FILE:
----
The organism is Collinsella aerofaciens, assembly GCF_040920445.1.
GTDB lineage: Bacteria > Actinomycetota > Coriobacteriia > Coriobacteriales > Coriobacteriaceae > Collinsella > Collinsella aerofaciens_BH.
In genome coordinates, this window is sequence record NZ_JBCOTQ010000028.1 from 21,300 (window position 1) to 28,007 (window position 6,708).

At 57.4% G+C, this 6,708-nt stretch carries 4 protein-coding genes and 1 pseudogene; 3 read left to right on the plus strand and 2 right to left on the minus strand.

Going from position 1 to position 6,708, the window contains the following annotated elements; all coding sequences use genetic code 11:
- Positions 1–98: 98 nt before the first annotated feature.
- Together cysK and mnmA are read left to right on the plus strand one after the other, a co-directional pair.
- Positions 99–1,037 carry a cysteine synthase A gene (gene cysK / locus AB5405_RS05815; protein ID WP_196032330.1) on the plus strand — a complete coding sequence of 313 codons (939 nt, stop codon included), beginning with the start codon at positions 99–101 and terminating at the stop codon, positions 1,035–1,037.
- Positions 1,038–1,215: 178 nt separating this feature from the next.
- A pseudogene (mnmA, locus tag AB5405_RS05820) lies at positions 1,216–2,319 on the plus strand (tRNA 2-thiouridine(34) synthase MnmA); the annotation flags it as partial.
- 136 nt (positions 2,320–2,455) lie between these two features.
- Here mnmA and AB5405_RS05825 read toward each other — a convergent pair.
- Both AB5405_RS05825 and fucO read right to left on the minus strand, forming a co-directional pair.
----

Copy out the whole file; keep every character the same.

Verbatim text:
The organism is Collinsella aerofaciens, assembly GCF_040920445.1.
GTDB lineage: Bacteria > Actinomycetota > Coriobacteriia > Coriobacteriales > Coriobacteriaceae > Collinsella > Collinsella aerofaciens_BH.
In genome coordinates, this window is sequence record NZ_JBCOTQ010000028.1 from 21,300 (window position 1) to 28,007 (window position 6,708).

At 57.4% G+C, this 6,708-nt stretch carries 4 protein-coding genes and 1 pseudogene; 3 read left to right on the plus strand and 2 right to left on the minus strand.

Going from position 1 to position 6,708, the window contains the following annotated elements; all coding sequences use genetic code 11:
- Positions 1–98: 98 nt before the first annotated feature.
- Together cysK and mnmA are read left to right on the plus strand one after the other, a co-directional pair.
- Positions 99–1,037 carry a cysteine synthase A gene (gene cysK / locus AB5405_RS05815; protein ID WP_196032330.1) on the plus strand — a complete coding sequence of 313 codons (939 nt, stop codon included), beginning with the start codon at positions 99–101 and terminating at the stop codon, positions 1,035–1,037.
- Positions 1,038–1,215: 178 nt separating this feature from the next.
- A pseudogene (mnmA, locus tag AB5405_RS05820) lies at positions 1,216–2,319 on the plus strand (tRNA 2-thiouridine(34) synthase MnmA); the annotation flags it as partial.
- 136 nt (positions 2,320–2,455) lie between these two features.
- Here mnmA and AB5405_RS05825 read toward each other — a convergent pair.
- Both AB5405_RS05825 and fucO read right to left on the minus strand, forming a co-directional pair.